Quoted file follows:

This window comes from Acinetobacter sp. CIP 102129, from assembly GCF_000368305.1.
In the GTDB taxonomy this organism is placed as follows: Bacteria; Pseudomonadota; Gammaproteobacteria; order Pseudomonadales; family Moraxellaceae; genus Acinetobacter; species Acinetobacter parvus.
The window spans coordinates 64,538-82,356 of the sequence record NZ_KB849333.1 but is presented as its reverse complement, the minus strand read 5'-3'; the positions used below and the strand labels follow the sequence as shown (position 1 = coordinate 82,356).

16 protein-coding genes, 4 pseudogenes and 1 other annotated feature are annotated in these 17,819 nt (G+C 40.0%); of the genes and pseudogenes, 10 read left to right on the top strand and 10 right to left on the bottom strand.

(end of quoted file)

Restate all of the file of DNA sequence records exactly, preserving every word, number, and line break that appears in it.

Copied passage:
This window comes from Acinetobacter sp. CIP 102129, from assembly GCF_000368305.1.
In the GTDB taxonomy this organism is placed as follows: Bacteria; Pseudomonadota; Gammaproteobacteria; order Pseudomonadales; family Moraxellaceae; genus Acinetobacter; species Acinetobacter parvus.
The window spans coordinates 64,538-82,356 of the sequence record NZ_KB849333.1 but is presented as its reverse complement, the minus strand read 5'-3'; the positions used below and the strand labels follow the sequence as shown (position 1 = coordinate 82,356).

16 protein-coding genes, 4 pseudogenes and 1 other annotated feature are annotated in these 17,819 nt (G+C 40.0%); of the genes and pseudogenes, 10 read left to right on the top strand and 10 right to left on the bottom strand.